Last and surely least is Choice C (H 2), which is like signing your own death certificate. When partner’s diamond shift blows the contract, the bounty on your tail will be like one of those Mastercard commercials: priceless.

Comments for A. Play the H J

Charles Blair: This is necessary if South has S 9-8 H x D A-K-x-x C 10-9-x-x-x-x, but will look foolish if he has S J-x-x H x D A-Q C 10-9-x-x-x-x-x. Perhaps partner would have bid 5 H…in the latter case.

Sebastien Louveaux: I must plan to break up the spade-diamond squeeze, South having S x-x H x D A-K-x-x C 10-x-x-x-x-x. If South has S 9-8, the first spade lead must come from partner’s side; hence, no overtake, but a huge suit-preference signal…

Frances Hinden: Suit preference for spades; maybe South has exactly S 9-8 H x D A-K-x-x C 10-x-x-x-x-x, and partner has to start the suit. Or maybe partner has only three hearts, in which case he’ll know what to do.

Rainer Herrmann: A switch by partner to spades is required if South holds S 9-8 H 4 D A-K-x-x C x-x-x-x-x-x to break up the squeeze.

Gijsbert van Rijt: To save partner from being squeezed in spades and diamonds. If South’s spades are as good as 9-8 doubleton, the first spade has to come from partner, so I cannot afford to overtake and play spades myself. Lavinthal has to come to the rescue. South may have S 9-8 H x D A-K-J-x C 10-9-8-x-x-x.

Gonzalo Goded: If South has S x-x H x D A-K-x-x C 10-x-x-x-x-x, the only way to defeat this is to break the communication for the squeeze. The H J is so clear that partner can’t fail, and it will prove useful if South has S 9-8.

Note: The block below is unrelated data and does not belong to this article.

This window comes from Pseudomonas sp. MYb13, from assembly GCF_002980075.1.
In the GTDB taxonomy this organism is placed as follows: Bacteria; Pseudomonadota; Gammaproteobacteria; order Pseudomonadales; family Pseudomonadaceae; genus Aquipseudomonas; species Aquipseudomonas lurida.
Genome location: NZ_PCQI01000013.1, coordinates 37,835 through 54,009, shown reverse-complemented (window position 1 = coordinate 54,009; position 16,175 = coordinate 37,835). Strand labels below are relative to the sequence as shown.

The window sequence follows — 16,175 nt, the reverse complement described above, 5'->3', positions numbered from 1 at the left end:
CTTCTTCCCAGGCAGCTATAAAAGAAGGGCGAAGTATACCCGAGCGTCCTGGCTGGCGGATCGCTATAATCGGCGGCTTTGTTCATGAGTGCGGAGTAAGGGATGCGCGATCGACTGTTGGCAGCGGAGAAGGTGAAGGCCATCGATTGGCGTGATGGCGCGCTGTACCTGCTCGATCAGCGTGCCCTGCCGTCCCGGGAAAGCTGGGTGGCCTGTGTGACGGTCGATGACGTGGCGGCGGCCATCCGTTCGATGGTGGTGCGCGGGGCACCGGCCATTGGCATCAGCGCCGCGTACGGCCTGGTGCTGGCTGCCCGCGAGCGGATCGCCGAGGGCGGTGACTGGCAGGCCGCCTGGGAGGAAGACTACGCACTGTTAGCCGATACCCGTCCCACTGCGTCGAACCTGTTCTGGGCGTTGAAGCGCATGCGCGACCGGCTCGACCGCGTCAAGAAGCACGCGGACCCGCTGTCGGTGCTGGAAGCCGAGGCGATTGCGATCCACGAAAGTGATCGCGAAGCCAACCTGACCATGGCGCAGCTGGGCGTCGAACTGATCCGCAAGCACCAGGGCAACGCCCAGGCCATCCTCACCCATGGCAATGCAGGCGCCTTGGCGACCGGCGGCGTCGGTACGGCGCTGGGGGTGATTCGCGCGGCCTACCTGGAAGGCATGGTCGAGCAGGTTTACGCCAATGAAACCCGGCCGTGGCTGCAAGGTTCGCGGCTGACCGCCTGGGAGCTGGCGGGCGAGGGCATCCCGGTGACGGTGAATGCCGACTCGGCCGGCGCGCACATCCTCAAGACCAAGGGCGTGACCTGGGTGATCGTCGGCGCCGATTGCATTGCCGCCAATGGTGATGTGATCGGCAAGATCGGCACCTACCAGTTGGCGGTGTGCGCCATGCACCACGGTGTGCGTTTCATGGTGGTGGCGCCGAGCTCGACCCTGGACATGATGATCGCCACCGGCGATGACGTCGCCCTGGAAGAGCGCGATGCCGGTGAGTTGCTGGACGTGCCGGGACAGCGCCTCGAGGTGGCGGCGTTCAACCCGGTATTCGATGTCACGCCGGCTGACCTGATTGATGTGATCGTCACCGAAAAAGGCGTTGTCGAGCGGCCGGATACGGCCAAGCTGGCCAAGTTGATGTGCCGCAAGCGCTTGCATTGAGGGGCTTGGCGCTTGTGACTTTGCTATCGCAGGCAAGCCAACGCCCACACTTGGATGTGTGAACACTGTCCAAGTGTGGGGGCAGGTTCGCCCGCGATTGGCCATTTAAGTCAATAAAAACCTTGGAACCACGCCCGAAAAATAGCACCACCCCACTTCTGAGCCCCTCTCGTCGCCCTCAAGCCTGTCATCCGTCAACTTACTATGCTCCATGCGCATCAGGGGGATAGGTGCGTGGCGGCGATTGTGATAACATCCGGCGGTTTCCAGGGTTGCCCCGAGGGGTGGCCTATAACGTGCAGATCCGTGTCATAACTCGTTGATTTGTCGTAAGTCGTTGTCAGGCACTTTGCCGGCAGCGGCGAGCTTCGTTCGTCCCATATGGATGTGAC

Jonathan Mestel: I need a spade from partner against S 9-8 H x D A-K-J-x C 10-9-x-x-x-x, and he should get this right since it’s not me who will be squeezed. If he doesn’t, perhaps declarer will take the diamond finesse; so I better give partner the D J, too, to wake him up.

Patrice Piganeau: The defense must shift to spades to prevent a squeeze. If South has S 9-8 H 4 D A-K-x-x C 10-9-8-7-6-5, a spade switch by me costs a trick.

Imre Csiszar: Choice F is required if South has seven clubs, and partner has the D K. If South has only six clubs, partner needs only S J-x-x-x-x and the D Q, provided he switches to a spade to break up the spade-diamond squeeze.

Manuel Paulo: If South has S 9-8 H x D A-K-J-x C 10-x-x-x-x-x, partner must switch to a low spade, else declarer can win an 11th trick via a squeeze in spades and diamonds. After winning the C K, I lead the S 10.

Bruce Neill: Suit preference for a spade switch from partner’s side. Declarer may have S 9-8 H x D A-K-x-x C 10-x-x-x-x-x (or with D A-K-J-x).